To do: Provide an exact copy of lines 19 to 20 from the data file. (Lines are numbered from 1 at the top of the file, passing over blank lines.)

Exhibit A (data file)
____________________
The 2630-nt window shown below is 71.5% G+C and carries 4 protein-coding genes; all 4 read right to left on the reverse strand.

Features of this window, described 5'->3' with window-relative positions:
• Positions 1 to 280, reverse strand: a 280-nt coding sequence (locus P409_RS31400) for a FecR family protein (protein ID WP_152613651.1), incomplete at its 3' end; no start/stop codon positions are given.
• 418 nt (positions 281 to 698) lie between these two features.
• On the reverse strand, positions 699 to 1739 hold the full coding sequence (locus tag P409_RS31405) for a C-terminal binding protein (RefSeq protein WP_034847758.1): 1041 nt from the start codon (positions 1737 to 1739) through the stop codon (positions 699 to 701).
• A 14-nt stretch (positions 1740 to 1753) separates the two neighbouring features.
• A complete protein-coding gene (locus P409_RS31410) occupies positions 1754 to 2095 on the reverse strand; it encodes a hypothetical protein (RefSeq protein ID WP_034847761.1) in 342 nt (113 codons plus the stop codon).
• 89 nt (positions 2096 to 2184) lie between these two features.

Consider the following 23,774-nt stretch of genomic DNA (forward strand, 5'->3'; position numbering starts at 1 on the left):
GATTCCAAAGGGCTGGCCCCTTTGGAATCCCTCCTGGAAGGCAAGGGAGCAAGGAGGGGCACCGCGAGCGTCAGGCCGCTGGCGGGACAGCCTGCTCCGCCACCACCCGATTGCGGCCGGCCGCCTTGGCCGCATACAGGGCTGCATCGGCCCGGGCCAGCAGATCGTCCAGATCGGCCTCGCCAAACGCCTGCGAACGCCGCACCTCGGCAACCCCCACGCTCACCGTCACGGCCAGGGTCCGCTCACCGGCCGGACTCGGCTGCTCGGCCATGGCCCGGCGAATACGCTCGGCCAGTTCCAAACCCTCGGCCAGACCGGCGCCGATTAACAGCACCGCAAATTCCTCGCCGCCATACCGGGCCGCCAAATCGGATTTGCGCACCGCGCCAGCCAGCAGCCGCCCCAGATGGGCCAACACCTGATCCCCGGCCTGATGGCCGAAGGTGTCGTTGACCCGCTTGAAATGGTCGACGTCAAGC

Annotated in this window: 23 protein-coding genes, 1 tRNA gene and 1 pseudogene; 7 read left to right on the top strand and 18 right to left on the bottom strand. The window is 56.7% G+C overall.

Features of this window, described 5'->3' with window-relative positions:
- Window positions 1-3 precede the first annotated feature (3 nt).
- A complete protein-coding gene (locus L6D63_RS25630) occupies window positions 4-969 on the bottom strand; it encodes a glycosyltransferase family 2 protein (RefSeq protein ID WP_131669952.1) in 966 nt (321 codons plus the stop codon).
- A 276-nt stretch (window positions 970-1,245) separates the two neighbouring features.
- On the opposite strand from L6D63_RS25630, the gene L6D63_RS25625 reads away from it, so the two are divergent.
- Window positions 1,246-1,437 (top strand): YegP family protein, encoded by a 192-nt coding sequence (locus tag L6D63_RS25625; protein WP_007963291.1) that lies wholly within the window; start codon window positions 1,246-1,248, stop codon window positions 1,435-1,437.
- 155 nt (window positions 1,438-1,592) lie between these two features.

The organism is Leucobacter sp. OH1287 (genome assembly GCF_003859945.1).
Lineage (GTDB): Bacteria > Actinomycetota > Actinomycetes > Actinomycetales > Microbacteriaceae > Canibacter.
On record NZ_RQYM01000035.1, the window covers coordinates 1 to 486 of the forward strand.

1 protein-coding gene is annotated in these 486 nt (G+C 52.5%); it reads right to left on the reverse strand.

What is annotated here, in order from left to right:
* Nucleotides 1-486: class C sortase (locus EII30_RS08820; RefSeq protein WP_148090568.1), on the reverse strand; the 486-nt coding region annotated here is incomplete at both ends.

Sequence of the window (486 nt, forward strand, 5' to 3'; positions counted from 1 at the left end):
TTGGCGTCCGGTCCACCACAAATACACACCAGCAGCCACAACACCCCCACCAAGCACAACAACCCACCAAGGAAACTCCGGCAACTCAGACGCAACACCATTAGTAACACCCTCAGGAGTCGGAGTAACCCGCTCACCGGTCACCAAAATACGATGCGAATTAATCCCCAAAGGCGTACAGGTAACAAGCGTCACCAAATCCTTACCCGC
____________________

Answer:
The organism is Leucobacter sp. OH1287 (genome assembly GCF_003859945.1).
Lineage (GTDB): Bacteria > Actinomycetota > Actinomycetes > Actinomycetales > Microbacteriaceae > Canibacter.